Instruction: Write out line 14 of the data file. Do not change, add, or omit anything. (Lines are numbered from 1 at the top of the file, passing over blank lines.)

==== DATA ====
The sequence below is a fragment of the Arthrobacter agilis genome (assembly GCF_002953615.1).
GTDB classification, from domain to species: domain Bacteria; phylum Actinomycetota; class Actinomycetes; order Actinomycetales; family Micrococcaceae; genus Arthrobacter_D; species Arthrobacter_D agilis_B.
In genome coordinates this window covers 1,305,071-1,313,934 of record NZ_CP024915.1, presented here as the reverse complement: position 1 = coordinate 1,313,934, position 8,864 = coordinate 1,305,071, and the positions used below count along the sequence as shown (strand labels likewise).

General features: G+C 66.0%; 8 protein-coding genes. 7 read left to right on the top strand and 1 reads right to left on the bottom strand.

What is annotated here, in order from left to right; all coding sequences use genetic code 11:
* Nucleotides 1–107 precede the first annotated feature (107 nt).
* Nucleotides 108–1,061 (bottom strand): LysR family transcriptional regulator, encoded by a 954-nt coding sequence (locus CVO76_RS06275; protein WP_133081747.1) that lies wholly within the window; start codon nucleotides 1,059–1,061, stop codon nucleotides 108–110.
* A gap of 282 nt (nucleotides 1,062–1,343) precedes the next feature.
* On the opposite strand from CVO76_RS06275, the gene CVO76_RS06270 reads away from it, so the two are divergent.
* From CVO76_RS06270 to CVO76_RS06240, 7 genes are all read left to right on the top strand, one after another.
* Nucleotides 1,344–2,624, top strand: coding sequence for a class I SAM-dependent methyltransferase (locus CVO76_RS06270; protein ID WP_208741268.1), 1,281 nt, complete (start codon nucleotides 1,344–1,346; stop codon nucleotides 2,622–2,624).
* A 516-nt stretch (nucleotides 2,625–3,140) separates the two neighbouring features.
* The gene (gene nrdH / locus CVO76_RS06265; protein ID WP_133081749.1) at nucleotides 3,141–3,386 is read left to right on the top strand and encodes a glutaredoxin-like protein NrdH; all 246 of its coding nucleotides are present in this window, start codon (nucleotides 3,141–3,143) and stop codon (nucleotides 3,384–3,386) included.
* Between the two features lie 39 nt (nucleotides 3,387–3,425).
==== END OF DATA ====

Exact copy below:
* Between the two features lie 39 nt (nucleotides 3,387–3,425).